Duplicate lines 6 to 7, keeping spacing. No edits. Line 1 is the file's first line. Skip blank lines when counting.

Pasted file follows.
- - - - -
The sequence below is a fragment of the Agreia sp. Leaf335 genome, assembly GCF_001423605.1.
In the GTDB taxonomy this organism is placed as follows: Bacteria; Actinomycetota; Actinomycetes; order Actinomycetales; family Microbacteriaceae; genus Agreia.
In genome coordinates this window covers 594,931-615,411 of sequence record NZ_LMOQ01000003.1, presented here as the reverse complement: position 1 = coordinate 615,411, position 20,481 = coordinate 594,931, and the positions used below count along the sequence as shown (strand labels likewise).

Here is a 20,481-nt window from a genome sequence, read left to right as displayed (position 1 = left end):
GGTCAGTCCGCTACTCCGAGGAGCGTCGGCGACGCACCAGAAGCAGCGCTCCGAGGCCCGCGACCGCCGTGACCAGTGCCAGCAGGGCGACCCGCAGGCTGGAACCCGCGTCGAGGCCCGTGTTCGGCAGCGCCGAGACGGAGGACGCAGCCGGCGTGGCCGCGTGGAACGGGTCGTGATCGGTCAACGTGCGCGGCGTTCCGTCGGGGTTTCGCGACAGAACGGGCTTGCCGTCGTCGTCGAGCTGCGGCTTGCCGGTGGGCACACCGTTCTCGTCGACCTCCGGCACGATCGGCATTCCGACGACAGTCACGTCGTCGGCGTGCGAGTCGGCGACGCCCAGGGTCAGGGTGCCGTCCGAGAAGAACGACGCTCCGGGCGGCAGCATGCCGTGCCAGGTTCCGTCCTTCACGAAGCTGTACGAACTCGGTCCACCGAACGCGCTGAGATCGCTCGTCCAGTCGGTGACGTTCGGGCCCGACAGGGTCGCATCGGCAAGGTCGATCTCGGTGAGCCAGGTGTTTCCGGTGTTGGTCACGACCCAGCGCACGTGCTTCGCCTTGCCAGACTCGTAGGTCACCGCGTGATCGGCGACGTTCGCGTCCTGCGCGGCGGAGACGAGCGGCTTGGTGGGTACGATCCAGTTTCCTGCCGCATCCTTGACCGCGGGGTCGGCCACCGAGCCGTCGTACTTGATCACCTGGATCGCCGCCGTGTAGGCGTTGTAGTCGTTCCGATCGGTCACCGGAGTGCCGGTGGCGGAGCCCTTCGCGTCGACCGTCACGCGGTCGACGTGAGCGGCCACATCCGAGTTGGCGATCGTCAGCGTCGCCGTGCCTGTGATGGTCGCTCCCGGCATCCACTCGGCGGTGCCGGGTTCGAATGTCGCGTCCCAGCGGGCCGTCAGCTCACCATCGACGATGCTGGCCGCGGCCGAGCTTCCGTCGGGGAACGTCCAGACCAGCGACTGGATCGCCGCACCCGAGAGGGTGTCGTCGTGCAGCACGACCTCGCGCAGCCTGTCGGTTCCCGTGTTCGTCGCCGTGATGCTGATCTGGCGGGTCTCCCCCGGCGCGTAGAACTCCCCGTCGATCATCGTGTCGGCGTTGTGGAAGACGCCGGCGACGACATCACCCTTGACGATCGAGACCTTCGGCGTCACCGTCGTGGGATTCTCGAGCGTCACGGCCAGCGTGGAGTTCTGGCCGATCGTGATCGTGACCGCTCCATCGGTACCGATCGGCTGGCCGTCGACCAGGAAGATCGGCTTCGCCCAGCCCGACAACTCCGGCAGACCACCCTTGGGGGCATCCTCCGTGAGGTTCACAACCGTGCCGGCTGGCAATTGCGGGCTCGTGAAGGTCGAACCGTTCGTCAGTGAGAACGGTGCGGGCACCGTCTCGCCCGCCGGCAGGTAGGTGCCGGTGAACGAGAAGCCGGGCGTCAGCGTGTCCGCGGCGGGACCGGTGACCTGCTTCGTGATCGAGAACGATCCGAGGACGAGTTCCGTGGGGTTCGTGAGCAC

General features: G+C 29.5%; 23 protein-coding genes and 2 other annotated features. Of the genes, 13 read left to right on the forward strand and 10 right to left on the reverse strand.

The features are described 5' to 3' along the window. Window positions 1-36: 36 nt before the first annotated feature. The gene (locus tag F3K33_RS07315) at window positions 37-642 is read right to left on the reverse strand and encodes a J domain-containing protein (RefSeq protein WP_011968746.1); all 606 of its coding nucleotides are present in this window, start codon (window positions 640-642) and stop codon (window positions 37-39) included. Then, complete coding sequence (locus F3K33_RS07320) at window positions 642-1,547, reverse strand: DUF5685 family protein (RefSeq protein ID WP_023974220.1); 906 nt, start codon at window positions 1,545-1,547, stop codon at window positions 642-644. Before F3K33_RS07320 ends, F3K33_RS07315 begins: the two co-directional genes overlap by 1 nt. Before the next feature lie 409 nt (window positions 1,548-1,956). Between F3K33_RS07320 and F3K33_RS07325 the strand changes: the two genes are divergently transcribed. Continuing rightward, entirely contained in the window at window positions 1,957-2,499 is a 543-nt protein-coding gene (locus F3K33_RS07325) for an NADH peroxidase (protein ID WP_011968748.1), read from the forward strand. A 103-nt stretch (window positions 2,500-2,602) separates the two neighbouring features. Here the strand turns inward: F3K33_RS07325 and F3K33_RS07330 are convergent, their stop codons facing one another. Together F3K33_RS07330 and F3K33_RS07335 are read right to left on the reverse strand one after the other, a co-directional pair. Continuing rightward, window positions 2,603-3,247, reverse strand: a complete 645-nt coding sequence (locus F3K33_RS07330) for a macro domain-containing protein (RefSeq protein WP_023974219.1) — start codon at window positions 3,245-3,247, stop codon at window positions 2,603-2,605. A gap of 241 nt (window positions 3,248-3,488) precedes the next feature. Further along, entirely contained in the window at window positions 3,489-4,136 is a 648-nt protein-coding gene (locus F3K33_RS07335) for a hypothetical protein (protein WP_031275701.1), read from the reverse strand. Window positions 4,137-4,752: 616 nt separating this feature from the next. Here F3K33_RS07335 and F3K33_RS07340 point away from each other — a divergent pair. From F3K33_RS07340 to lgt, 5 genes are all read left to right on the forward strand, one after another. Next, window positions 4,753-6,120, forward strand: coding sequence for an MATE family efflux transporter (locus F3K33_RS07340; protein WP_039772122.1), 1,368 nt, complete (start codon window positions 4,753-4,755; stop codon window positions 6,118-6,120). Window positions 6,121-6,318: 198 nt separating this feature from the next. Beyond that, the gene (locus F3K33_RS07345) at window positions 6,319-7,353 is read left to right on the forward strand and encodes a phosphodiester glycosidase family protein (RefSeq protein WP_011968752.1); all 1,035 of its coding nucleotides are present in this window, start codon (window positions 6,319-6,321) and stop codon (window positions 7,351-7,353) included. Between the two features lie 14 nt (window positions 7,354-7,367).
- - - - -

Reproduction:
General features: G+C 29.5%; 23 protein-coding genes and 2 other annotated features. Of the genes, 13 read left to right on the forward strand and 10 right to left on the reverse strand.

The features are described 5' to 3' along the window. Window positions 1-36: 36 nt before the first annotated feature. The gene (locus tag F3K33_RS07315) at window positions 37-642 is read right to left on the reverse strand and encodes a J domain-containing protein (RefSeq protein WP_011968746.1); all 606 of its coding nucleotides are present in this window, start codon (window positions 640-642) and stop codon (window positions 37-39) included. Then, complete coding sequence (locus F3K33_RS07320) at window positions 642-1,547, reverse strand: DUF5685 family protein (RefSeq protein ID WP_023974220.1); 906 nt, start codon at window positions 1,545-1,547, stop codon at window positions 642-644. Before F3K33_RS07320 ends, F3K33_RS07315 begins: the two co-directional genes overlap by 1 nt. Before the next feature lie 409 nt (window positions 1,548-1,956). Between F3K33_RS07320 and F3K33_RS07325 the strand changes: the two genes are divergently transcribed. Continuing rightward, entirely contained in the window at window positions 1,957-2,499 is a 543-nt protein-coding gene (locus F3K33_RS07325) for an NADH peroxidase (protein ID WP_011968748.1), read from the forward strand. A 103-nt stretch (window positions 2,500-2,602) separates the two neighbouring features. Here the strand turns inward: F3K33_RS07325 and F3K33_RS07330 are convergent, their stop codons facing one another. Together F3K33_RS07330 and F3K33_RS07335 are read right to left on the reverse strand one after the other, a co-directional pair. Continuing rightward, window positions 2,603-3,247, reverse strand: a complete 645-nt coding sequence (locus F3K33_RS07330) for a macro domain-containing protein (RefSeq protein WP_023974219.1) — start codon at window positions 3,245-3,247, stop codon at window positions 2,603-2,605. A gap of 241 nt (window positions 3,248-3,488) precedes the next feature. Further along, entirely contained in the window at window positions 3,489-4,136 is a 648-nt protein-coding gene (locus F3K33_RS07335) for a hypothetical protein (protein WP_031275701.1), read from the reverse strand. Window positions 4,137-4,752: 616 nt separating this feature from the next. Here F3K33_RS07335 and F3K33_RS07340 point away from each other — a divergent pair. From F3K33_RS07340 to lgt, 5 genes are all read left to right on the forward strand, one after another. Next, window positions 4,753-6,120, forward strand: coding sequence for an MATE family efflux transporter (locus F3K33_RS07340; protein WP_039772122.1), 1,368 nt, complete (start codon window positions 4,753-4,755; stop codon window positions 6,118-6,120). Window positions 6,121-6,318: 198 nt separating this feature from the next. Beyond that, the gene (locus F3K33_RS07345) at window positions 6,319-7,353 is read left to right on the forward strand and encodes a phosphodiester glycosidase family protein (RefSeq protein WP_011968752.1); all 1,035 of its coding nucleotides are present in this window, start codon (window positions 6,319-6,321) and stop codon (window positions 7,351-7,353) included. Between the two features lie 14 nt (window positions 7,354-7,367).